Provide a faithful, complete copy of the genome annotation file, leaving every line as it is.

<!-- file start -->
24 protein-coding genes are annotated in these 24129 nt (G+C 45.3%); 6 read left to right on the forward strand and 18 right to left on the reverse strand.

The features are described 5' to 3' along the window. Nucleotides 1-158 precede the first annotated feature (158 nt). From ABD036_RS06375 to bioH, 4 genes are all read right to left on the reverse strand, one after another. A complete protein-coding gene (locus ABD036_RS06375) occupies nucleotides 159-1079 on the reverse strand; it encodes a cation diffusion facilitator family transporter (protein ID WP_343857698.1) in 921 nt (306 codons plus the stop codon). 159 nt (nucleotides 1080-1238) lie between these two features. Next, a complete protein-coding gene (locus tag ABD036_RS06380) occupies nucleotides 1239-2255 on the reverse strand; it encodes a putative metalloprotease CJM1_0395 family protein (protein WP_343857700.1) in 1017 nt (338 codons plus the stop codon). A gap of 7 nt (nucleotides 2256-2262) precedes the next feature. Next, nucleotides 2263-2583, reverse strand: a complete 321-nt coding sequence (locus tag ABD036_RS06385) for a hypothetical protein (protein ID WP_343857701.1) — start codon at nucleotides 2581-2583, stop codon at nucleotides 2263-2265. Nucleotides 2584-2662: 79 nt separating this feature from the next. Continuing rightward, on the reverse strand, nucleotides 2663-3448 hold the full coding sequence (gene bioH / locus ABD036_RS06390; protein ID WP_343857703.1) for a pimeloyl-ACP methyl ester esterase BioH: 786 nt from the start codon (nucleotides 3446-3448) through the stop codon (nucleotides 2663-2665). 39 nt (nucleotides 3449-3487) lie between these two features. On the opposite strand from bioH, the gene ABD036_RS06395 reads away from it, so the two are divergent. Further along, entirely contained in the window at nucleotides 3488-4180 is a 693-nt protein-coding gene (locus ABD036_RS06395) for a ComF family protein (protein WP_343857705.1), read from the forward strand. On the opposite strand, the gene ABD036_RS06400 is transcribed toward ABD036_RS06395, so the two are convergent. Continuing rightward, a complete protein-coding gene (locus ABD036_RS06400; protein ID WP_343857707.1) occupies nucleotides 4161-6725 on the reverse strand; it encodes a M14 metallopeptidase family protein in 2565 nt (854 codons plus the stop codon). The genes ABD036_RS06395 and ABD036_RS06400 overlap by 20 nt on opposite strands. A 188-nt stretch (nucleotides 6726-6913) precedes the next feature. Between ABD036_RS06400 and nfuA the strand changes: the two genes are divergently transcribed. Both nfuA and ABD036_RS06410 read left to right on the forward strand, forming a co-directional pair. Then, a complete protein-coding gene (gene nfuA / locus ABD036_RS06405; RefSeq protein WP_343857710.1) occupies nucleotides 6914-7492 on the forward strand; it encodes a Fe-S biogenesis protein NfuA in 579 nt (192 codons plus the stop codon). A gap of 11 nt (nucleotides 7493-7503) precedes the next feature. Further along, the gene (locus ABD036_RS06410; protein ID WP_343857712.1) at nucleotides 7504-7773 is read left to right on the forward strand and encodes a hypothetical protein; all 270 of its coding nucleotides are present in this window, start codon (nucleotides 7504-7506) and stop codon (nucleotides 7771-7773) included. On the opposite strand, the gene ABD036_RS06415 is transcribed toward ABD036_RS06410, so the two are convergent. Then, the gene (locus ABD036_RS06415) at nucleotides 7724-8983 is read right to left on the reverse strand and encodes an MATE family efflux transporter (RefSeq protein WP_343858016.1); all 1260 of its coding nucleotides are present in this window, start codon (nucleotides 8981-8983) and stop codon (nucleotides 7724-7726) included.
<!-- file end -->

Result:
24 protein-coding genes are annotated in these 24129 nt (G+C 45.3%); 6 read left to right on the forward strand and 18 right to left on the reverse strand.

The features are described 5' to 3' along the window. Nucleotides 1-158 precede the first annotated feature (158 nt). From ABD036_RS06375 to bioH, 4 genes are all read right to left on the reverse strand, one after another. A complete protein-coding gene (locus ABD036_RS06375) occupies nucleotides 159-1079 on the reverse strand; it encodes a cation diffusion facilitator family transporter (protein ID WP_343857698.1) in 921 nt (306 codons plus the stop codon). 159 nt (nucleotides 1080-1238) lie between these two features. Next, a complete protein-coding gene (locus tag ABD036_RS06380) occupies nucleotides 1239-2255 on the reverse strand; it encodes a putative metalloprotease CJM1_0395 family protein (protein WP_343857700.1) in 1017 nt (338 codons plus the stop codon). A gap of 7 nt (nucleotides 2256-2262) precedes the next feature. Next, nucleotides 2263-2583, reverse strand: a complete 321-nt coding sequence (locus tag ABD036_RS06385) for a hypothetical protein (protein ID WP_343857701.1) — start codon at nucleotides 2581-2583, stop codon at nucleotides 2263-2265. Nucleotides 2584-2662: 79 nt separating this feature from the next. Continuing rightward, on the reverse strand, nucleotides 2663-3448 hold the full coding sequence (gene bioH / locus ABD036_RS06390; protein ID WP_343857703.1) for a pimeloyl-ACP methyl ester esterase BioH: 786 nt from the start codon (nucleotides 3446-3448) through the stop codon (nucleotides 2663-2665). 39 nt (nucleotides 3449-3487) lie between these two features. On the opposite strand from bioH, the gene ABD036_RS06395 reads away from it, so the two are divergent. Further along, entirely contained in the window at nucleotides 3488-4180 is a 693-nt protein-coding gene (locus ABD036_RS06395) for a ComF family protein (protein WP_343857705.1), read from the forward strand. On the opposite strand, the gene ABD036_RS06400 is transcribed toward ABD036_RS06395, so the two are convergent. Continuing rightward, a complete protein-coding gene (locus ABD036_RS06400; protein ID WP_343857707.1) occupies nucleotides 4161-6725 on the reverse strand; it encodes a M14 metallopeptidase family protein in 2565 nt (854 codons plus the stop codon). The genes ABD036_RS06395 and ABD036_RS06400 overlap by 20 nt on opposite strands. A 188-nt stretch (nucleotides 6726-6913) precedes the next feature. Between ABD036_RS06400 and nfuA the strand changes: the two genes are divergently transcribed. Both nfuA and ABD036_RS06410 read left to right on the forward strand, forming a co-directional pair. Then, a complete protein-coding gene (gene nfuA / locus ABD036_RS06405; RefSeq protein WP_343857710.1) occupies nucleotides 6914-7492 on the forward strand; it encodes a Fe-S biogenesis protein NfuA in 579 nt (192 codons plus the stop codon). A gap of 11 nt (nucleotides 7493-7503) precedes the next feature. Further along, the gene (locus ABD036_RS06410; protein ID WP_343857712.1) at nucleotides 7504-7773 is read left to right on the forward strand and encodes a hypothetical protein; all 270 of its coding nucleotides are present in this window, start codon (nucleotides 7504-7506) and stop codon (nucleotides 7771-7773) included. On the opposite strand, the gene ABD036_RS06415 is transcribed toward ABD036_RS06410, so the two are convergent. Then, the gene (locus ABD036_RS06415) at nucleotides 7724-8983 is read right to left on the reverse strand and encodes an MATE family efflux transporter (RefSeq protein WP_343858016.1); all 1260 of its coding nucleotides are present in this window, start codon (nucleotides 8981-8983) and stop codon (nucleotides 7724-7726) included.